ATLANTA (AP) — With Democrat Stacey Abrams insisting there are enough votes to keep her in Georgia’s fiercely contested governor’s race, a key focus will be an estimated 21,300 provisional ballots and whether those will…
ATLANTA (AP) — With Democrat Stacey Abrams insisting there are enough votes to keep her in Georgia’s fiercely contested governor’s race, a key focus will be an estimated 21,300 provisional ballots and whether those will help her make enough of a dent in Republican Brian Kemp’s lead to trigger a December runoff.
Federal law requires provisional ballots to be offered to voters whose eligibility cannot be immediately determined, but there is no guarantee that such a ballot will ultimately be counted.
Here is a closer look at provisional ballots and how they work:
WHAT ARE PROVISIONAL BALLOTS?
Provisional ballots are similar to regular ballots, but they are kept separate and not counted unless the voter’s eligibility is confirmed.
The process for issuing them and determining which ones are eligible is left to state and local election officials.
In Georgia, for instance, if a voter forgets a photo ID, he or she will receive a provisional ballot. In these cases, the voter must present their identification at their local election office within a few business days to have their vote count.
If a voter’s name does not appear on the list of registered voters in a precinct, he or she will also receive a provisional ballot. Later, election officials will determine if that voter was eligible to vote but voted in the wrong precinct. In that case, only the votes in races he or she was eligible to vote in will be counted.
Federal law requires election officials to provide a way for voters to check on their provisional ballot, typically by using a toll-free phone number or a website. If a provisional ballot was not counted, a reason should be provided.
HOW COMMON ARE THEY?
During the 2016 presidential election, 16,739 provisional ballots were cast in Georgia, according to the U.S. Election Assistance Commission.
That means the 21,300 provisional ballots cast in this year’s election is greater than 2016, when a slightly larger electorate in Georgia voted for president.
Nearly 60 percent of the 21,300 provisional ballots in this year’s election were clustered in the state’s most populous counties — Fulton, Gwinnett, Cobb, DeKalb, Chatham and Clayton. Those also happen to be counties with large numbers of Democratic voters, something Abrams is banking on.
While DeKalb County saw a 160 percent jump in provisional ballots over 2016, Gwinnett County only saw a 3 percent increase. Abrams won 83.4 percent of the vote in DeKalb County compared to 56.5 percent in Gwinnett County.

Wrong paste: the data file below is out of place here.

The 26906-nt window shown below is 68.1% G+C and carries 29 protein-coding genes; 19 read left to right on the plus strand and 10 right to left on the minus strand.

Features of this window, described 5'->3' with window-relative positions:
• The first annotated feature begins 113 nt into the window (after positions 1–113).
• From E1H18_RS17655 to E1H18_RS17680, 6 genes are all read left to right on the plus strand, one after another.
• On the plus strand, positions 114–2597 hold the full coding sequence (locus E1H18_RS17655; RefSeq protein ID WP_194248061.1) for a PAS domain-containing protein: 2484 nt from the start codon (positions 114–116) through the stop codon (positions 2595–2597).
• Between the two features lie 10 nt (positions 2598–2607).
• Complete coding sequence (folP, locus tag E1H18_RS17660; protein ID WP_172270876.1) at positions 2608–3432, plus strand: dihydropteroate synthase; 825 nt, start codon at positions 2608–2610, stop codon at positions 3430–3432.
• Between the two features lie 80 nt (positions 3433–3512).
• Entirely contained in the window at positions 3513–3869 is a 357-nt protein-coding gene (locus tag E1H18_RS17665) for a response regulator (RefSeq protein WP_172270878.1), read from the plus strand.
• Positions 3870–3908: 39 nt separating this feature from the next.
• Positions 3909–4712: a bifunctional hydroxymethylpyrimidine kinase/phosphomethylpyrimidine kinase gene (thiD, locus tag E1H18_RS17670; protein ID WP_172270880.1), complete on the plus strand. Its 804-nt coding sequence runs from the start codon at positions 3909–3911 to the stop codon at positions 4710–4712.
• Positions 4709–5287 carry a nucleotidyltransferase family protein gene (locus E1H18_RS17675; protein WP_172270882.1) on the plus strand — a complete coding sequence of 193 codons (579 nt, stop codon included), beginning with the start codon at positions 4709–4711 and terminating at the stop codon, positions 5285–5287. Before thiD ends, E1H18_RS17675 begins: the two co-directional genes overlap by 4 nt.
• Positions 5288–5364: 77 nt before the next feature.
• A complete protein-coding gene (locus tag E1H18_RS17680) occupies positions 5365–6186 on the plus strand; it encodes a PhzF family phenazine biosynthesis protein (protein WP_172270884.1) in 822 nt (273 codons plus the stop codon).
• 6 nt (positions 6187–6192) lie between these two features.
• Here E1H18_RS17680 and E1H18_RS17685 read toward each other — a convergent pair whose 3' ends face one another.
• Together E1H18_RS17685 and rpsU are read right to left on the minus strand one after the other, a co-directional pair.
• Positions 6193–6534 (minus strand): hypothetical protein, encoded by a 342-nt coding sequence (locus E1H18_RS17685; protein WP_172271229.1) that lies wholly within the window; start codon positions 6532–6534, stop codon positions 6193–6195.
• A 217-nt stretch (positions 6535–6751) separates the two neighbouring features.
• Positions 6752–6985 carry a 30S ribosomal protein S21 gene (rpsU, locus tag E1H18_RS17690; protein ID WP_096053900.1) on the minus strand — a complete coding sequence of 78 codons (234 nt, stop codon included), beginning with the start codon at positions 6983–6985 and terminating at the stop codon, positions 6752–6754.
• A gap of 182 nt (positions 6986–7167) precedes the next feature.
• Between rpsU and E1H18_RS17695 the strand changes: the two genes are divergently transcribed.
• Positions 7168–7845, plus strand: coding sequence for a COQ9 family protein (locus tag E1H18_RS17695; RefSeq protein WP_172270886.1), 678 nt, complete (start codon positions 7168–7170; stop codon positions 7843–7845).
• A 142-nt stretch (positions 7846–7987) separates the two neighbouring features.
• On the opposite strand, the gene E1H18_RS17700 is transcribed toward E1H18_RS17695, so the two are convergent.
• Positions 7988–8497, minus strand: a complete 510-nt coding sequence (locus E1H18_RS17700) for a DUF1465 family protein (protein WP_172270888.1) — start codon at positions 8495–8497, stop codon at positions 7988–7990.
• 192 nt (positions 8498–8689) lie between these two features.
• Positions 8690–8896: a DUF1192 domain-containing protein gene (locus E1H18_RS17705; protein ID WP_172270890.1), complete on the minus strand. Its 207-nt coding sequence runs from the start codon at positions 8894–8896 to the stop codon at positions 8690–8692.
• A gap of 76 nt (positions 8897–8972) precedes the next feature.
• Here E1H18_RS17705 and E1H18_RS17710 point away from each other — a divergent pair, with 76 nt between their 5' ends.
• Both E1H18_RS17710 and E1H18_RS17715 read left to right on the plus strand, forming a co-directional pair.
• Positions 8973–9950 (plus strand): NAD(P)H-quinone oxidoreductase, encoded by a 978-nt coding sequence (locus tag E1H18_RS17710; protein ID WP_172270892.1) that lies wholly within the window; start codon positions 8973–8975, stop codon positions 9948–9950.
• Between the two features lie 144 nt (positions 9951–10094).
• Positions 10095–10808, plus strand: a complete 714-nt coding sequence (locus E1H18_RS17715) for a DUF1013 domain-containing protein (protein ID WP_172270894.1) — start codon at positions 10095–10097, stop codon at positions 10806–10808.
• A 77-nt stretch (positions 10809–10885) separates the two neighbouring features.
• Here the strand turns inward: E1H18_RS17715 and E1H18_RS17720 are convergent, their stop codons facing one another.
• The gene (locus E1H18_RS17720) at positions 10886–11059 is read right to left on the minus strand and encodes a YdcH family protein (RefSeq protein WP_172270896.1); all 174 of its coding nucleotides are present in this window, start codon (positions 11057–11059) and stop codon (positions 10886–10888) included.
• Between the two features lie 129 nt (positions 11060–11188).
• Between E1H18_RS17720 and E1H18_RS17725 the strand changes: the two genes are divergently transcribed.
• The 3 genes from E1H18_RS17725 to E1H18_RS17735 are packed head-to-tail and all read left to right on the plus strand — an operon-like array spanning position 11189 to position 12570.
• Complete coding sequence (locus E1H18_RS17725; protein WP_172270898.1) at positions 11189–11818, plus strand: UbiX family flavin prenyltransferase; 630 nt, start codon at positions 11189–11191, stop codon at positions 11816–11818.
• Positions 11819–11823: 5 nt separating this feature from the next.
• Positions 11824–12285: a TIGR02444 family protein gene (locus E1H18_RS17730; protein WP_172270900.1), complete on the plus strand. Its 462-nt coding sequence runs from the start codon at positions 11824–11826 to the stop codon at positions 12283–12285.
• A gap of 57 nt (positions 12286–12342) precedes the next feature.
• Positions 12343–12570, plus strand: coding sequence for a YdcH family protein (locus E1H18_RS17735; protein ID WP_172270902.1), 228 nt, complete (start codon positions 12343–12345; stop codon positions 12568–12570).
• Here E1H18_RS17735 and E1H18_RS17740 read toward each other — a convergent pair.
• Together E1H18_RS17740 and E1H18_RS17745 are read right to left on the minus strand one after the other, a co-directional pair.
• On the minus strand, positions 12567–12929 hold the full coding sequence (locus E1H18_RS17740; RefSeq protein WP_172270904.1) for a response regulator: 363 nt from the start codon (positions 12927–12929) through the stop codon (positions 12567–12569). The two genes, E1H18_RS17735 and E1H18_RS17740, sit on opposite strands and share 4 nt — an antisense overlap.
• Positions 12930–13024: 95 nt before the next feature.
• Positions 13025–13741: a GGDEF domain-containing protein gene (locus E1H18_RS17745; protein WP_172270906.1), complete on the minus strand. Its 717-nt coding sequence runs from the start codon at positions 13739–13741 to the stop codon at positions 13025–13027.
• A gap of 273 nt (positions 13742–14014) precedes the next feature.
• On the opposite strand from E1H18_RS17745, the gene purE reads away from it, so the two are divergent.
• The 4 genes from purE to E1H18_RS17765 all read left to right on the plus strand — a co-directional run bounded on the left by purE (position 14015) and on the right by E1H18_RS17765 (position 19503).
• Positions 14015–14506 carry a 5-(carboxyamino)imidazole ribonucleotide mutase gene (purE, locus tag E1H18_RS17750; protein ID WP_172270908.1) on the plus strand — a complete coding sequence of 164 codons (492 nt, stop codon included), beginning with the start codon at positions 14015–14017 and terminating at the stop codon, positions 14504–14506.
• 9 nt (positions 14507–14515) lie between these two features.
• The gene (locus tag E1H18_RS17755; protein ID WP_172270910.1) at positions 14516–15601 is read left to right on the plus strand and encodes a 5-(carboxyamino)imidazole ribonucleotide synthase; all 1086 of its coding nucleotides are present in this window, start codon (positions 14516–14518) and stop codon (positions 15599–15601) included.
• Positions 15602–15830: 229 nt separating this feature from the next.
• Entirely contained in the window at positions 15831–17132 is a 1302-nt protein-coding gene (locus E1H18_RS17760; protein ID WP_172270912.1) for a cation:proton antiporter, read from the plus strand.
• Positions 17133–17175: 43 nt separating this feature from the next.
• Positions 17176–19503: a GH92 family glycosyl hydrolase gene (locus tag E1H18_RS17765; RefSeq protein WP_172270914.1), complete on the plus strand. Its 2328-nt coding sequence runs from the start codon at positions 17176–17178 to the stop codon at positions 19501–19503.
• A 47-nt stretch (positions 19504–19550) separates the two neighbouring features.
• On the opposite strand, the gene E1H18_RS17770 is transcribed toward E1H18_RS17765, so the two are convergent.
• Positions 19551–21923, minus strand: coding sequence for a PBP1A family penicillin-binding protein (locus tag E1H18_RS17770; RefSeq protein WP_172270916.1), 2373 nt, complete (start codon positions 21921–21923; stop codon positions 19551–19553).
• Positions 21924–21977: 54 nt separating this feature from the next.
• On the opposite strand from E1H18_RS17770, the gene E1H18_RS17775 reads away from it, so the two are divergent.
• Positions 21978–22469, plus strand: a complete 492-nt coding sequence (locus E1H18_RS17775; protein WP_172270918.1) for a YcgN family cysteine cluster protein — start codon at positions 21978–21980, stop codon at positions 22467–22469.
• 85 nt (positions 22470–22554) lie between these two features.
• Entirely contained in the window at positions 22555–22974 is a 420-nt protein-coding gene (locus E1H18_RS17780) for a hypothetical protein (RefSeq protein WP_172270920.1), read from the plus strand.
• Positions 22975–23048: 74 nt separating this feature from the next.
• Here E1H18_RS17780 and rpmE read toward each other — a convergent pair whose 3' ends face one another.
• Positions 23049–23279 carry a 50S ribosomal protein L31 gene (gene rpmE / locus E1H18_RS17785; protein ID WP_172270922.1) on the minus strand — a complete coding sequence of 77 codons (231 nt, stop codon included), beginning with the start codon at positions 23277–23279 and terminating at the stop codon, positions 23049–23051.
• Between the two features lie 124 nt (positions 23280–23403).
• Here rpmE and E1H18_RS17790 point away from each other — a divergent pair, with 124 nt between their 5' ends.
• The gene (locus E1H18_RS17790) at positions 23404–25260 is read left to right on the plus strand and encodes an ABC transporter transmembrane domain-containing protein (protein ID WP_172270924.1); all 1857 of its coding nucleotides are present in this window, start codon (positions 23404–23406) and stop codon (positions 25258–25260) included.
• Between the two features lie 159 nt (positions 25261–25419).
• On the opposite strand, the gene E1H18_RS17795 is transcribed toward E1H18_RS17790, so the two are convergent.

The 21,300 provisional ballots alone wouldn’t be enough for Abrams to erase Kemp’s lead or to force a runoff. With all precincts reporting, Kemp holds a lead of 62,722 votes. Kemp has 50.3 percent of the votes so far, while Abrams has 48.7 percent.
Abrams’ campaign is convinced that provisional ballots combined with other ballots, such as absentee votes, haven’t been counted and could trigger a recount or runoff. Kemp needs to stay above 50 percent to avoid a runoff.
WHY MIGHT THERE BE MORE PROVISIONAL BALLOTS THIS YEAR?
It’s tough to say at this point. Voting rights experts say provisional ballots are an important tool to ensure that a voter is not disenfranchised due to an administrative error. They also create a paper trail for identifying potential areas of concern, such as overly aggressive efforts to remove eligible voters from the rolls.
Experts caution against provisional ballots being overused because there is no guarantee they will be counted.
In Georgia, there have been lawsuits over efforts by Kemp’s Secretary of State’s Office to implement the state’s “exact-match” law, which flagged some 53,000 voter registration applications this year. The law requires information on the forms to match certain state and federal records, with civil rights groups saying the policy disproportionately affects black, Latino and Asian-American applicants.
Kemp has said the concerns are overblown because those on the list can vote if they bring a valid photo ID that substantially matches the information on file, something already required under the state’s voter ID law.
But if the election worker decides it doesn’t, the voter could be directed to cast a provisional ballot.
ARE PROVISIONAL BALLOTS ALWAYS COUNTED?
No. If a voter is determined to be ineligible, the provisional ballot is rejected and will not be counted.
In Georgia in 2016, 55 percent of provisional ballots were rejected. That means 9,147 people did not have their votes counted.
Nationally, of the 2.4 million provisional ballots cast in the 2016 presidential election, 25 percent were rejected. California had the most provisional ballots of any state, with 1.3 million cast and roughly 15 percent rejected.
Nationally, election officials reported the most common reason for rejecting a provisional ballot was a voter not being registered in the state. Other reasons included provisional ballots being cast in the wrong county or wrong precinct and problems with a voter’s identification or signature.
Associated Press data journalist Meghan Hoyer contributed to this report.
Follow Christina Almeida Cassidy on Twitter at http://twitter.com/AP_Christina .